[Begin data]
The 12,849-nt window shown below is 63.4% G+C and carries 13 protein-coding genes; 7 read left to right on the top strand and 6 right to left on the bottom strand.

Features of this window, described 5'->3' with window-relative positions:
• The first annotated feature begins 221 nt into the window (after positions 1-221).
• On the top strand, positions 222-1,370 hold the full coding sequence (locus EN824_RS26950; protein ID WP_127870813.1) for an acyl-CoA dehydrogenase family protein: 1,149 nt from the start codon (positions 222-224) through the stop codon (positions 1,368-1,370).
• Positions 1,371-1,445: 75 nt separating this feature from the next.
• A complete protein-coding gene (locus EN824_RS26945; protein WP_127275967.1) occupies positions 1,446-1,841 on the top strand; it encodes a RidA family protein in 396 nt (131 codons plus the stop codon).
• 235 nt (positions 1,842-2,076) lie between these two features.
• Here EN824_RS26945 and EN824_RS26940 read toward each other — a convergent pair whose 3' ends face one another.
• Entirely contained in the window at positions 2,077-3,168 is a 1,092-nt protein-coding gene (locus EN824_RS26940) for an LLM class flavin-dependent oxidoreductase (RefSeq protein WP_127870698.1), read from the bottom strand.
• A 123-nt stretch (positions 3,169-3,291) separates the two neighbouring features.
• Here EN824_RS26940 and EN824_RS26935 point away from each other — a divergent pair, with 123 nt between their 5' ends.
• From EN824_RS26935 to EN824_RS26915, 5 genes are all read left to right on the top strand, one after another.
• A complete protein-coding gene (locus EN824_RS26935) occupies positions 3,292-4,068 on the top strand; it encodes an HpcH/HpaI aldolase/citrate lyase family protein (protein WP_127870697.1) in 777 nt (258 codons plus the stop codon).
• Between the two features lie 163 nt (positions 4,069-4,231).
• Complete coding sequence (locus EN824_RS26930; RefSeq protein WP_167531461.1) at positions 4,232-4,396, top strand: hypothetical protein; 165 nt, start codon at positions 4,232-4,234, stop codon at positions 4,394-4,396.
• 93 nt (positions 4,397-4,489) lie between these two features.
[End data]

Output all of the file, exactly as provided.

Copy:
The 12,849-nt window shown below is 63.4% G+C and carries 13 protein-coding genes; 7 read left to right on the top strand and 6 right to left on the bottom strand.

Features of this window, described 5'->3' with window-relative positions:
• The first annotated feature begins 221 nt into the window (after positions 1-221).
• On the top strand, positions 222-1,370 hold the full coding sequence (locus EN824_RS26950; protein ID WP_127870813.1) for an acyl-CoA dehydrogenase family protein: 1,149 nt from the start codon (positions 222-224) through the stop codon (positions 1,368-1,370).
• Positions 1,371-1,445: 75 nt separating this feature from the next.
• A complete protein-coding gene (locus EN824_RS26945; protein WP_127275967.1) occupies positions 1,446-1,841 on the top strand; it encodes a RidA family protein in 396 nt (131 codons plus the stop codon).
• 235 nt (positions 1,842-2,076) lie between these two features.
• Here EN824_RS26945 and EN824_RS26940 read toward each other — a convergent pair whose 3' ends face one another.
• Entirely contained in the window at positions 2,077-3,168 is a 1,092-nt protein-coding gene (locus EN824_RS26940) for an LLM class flavin-dependent oxidoreductase (RefSeq protein WP_127870698.1), read from the bottom strand.
• A 123-nt stretch (positions 3,169-3,291) separates the two neighbouring features.
• Here EN824_RS26940 and EN824_RS26935 point away from each other — a divergent pair, with 123 nt between their 5' ends.
• From EN824_RS26935 to EN824_RS26915, 5 genes are all read left to right on the top strand, one after another.
• A complete protein-coding gene (locus EN824_RS26935) occupies positions 3,292-4,068 on the top strand; it encodes an HpcH/HpaI aldolase/citrate lyase family protein (protein WP_127870697.1) in 777 nt (258 codons plus the stop codon).
• Between the two features lie 163 nt (positions 4,069-4,231).
• Complete coding sequence (locus EN824_RS26930; RefSeq protein WP_167531461.1) at positions 4,232-4,396, top strand: hypothetical protein; 165 nt, start codon at positions 4,232-4,234, stop codon at positions 4,394-4,396.
• 93 nt (positions 4,397-4,489) lie between these two features.